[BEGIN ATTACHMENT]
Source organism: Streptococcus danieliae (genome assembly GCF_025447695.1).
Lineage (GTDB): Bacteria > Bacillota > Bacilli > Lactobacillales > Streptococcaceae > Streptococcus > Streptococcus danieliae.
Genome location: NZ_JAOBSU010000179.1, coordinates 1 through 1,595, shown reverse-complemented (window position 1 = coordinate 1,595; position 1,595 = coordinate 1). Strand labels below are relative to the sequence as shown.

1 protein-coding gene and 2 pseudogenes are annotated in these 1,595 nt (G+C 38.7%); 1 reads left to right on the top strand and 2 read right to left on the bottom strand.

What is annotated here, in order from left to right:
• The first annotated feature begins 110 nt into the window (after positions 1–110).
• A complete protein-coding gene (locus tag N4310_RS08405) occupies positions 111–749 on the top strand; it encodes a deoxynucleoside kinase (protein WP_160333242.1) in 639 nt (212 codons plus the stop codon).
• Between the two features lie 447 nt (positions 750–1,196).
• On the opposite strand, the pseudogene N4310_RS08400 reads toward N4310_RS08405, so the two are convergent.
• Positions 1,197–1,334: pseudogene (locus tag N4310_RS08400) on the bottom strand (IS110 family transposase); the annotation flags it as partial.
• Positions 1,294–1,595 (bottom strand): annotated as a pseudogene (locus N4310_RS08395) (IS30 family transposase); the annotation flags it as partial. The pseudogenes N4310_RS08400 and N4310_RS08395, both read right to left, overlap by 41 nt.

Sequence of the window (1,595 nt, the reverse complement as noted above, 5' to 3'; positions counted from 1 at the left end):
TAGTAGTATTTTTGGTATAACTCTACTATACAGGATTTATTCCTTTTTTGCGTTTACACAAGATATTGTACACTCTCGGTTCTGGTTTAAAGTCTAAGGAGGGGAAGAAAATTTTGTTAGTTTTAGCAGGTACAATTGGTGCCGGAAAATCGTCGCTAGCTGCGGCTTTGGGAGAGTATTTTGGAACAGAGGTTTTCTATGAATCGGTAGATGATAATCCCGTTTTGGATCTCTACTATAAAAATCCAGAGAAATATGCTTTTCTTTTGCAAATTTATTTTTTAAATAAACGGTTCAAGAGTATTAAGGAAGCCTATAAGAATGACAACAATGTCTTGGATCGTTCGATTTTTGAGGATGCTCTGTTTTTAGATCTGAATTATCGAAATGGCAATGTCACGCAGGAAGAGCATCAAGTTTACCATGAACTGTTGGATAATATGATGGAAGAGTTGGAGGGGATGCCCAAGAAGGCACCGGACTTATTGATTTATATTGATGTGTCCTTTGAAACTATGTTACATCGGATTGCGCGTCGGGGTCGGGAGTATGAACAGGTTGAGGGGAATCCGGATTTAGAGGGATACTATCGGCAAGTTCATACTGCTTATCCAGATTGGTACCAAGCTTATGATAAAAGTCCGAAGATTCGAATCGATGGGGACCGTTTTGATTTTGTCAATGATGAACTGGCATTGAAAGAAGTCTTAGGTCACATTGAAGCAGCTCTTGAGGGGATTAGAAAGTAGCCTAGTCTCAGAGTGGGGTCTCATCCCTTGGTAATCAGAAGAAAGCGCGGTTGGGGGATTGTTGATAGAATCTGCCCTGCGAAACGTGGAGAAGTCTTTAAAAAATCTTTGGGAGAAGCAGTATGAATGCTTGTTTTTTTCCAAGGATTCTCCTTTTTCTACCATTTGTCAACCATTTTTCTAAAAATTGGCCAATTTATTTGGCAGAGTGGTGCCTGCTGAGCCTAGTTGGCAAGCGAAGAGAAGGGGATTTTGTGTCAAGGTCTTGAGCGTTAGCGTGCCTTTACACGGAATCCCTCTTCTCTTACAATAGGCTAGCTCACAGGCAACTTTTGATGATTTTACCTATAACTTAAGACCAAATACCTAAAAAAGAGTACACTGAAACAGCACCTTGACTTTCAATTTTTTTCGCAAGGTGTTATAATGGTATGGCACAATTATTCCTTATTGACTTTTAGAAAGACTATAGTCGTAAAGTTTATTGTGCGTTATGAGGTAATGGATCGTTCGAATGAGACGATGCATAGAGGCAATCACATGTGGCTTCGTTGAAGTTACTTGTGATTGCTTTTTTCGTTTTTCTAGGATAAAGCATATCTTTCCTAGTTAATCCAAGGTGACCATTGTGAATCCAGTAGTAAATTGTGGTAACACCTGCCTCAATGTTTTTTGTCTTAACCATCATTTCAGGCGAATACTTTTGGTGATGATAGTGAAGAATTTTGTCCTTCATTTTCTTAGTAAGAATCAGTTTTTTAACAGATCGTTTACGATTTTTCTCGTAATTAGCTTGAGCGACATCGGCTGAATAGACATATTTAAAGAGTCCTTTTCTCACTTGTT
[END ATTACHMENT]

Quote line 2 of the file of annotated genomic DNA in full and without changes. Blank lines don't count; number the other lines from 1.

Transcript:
Lineage (GTDB): Bacteria > Bacillota > Bacilli > Lactobacillales > Streptococcaceae > Streptococcus > Streptococcus danieliae.